Voting rights advocates don’t let protestors shout them down at Jan 6. vigil in Phoenix
Love and compassion stood up to anger and aggression at an Arizona Peace at the Polls vigil on Jan. 6.
As a crowd gathered in Phoenix on the Capitol Mall to remember the 2021 insurrection at the U.S. Capitol and advocate for voting rights, an opposing group of about a dozen tried to shout them down.
United Church of Christ Southwest Conference Minister Bill Lyons was one of several interfaith leaders bringing a message of justice and peace — that others tried to interrupt with chants and screams.
‘Put that down’
“I watched 70-year-old-plus veterans and grandmas with stern faces form a human wall between insurrection supporters and the stage from which we were speaking,” said Lyons said. “I witnessed one of those grandmas tell a Trump supporter disrupting the vigil with profanities screamed through his bull horn, ‘You need to put that down and grow up,’ while she gently put her hand on top the device and guided it to his side.”
The peaceful push-back mirrored the message of the religious leaders, who said that people of faith must come together to ensure democratic protections for all Americans.
“For those who led an insurrection of violence on January the sixth, we counter with the resurrection of nonviolence,” said Pastor Warren Stewart, Sr., of First Institutional Baptist Church of Phoenix. “For those who led an insurrection of division on January the sixth, we counter with the resurrection of the vision of democracy.”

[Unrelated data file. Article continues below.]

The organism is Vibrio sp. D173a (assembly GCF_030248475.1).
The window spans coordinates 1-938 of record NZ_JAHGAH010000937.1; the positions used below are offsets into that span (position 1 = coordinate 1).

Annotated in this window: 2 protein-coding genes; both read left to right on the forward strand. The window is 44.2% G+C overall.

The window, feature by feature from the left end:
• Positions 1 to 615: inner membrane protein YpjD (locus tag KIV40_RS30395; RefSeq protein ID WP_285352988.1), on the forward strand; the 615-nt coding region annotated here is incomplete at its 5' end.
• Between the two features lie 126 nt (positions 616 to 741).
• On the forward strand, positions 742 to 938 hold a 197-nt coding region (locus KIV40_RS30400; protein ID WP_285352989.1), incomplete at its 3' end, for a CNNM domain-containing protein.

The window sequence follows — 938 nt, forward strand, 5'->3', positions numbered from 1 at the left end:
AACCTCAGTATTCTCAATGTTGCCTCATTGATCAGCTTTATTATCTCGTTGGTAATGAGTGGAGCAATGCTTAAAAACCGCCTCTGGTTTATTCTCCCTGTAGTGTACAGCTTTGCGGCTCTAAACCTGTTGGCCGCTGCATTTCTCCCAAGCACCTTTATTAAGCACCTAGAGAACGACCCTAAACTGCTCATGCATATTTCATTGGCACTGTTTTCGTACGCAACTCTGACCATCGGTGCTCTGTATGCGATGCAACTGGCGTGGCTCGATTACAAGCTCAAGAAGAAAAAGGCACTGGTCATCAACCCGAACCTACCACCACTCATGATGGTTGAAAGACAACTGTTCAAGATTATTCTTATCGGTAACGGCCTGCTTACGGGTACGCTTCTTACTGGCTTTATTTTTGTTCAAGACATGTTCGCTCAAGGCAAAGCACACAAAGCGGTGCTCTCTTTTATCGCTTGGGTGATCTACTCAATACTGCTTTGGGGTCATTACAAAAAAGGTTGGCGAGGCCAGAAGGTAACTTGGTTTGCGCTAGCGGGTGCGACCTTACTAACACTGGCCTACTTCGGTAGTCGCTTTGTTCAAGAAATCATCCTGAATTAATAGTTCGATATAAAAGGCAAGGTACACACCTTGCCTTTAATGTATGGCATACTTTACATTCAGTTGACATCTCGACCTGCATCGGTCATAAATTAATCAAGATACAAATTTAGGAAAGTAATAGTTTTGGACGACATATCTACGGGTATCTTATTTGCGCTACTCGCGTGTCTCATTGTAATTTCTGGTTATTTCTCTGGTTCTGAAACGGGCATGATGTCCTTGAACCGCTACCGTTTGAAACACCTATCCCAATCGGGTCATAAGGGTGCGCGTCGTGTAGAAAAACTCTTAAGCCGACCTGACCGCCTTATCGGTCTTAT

Mufti Didmar Faja, imām of the United Islamic Center of Arizona, spoke of the importance of opposing violence and conflict.
“The only thing that can keep this country going, this society flourishing, is the peace that needs to be among the people of this country,” he said.
Message of peace, hope
The event outside the Arizona Capitol was one of more than 300 “Vigils for Democracy” held around the country, a call to action to keep an assault on U.S. democracy from happening again.
“We cannot allow the violence that took place on Jan. 6 to become a normalized part of the American political process,” he said.
“I was moved to tears by the words of my ecumenical and interfaith colleagues as we shared a call for peace and a message of hope so tight it could only have been written by One Author,” Lyons said. “I am hopeful, grateful and affirmed by the words of Ezekiel 2:4-8 as we fulfill God’s call into the struggle for justice and peace.”
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